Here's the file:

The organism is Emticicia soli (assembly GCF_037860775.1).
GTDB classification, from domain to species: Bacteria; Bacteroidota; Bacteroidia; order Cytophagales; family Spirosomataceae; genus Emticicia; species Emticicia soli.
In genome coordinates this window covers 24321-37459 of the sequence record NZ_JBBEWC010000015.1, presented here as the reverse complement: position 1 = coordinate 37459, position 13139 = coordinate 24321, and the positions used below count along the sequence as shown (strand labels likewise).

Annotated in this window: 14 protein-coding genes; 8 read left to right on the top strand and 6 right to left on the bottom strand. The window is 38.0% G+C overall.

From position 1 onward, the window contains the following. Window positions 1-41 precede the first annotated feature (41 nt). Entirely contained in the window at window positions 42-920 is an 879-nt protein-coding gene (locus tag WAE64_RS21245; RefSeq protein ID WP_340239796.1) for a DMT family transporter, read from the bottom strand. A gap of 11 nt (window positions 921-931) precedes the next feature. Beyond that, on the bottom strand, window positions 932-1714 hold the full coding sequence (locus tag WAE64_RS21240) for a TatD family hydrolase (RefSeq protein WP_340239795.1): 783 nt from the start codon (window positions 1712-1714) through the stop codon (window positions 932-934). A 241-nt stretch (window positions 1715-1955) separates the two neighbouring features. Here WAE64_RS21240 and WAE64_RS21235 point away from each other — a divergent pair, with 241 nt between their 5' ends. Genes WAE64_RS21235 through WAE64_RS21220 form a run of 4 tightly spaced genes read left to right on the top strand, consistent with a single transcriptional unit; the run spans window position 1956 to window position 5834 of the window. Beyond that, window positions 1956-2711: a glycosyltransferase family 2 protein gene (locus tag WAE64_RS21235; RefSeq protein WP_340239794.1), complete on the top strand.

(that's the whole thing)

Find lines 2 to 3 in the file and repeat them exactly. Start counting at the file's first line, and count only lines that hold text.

GTDB classification, from domain to species: Bacteria; Bacteroidota; Bacteroidia; order Cytophagales; family Spirosomataceae; genus Emticicia; species Emticicia soli.
In genome coordinates this window covers 24321-37459 of the sequence record NZ_JBBEWC010000015.1, presented here as the reverse complement: position 1 = coordinate 37459, position 13139 = coordinate 24321, and the positions used below count along the sequence as shown (strand labels likewise).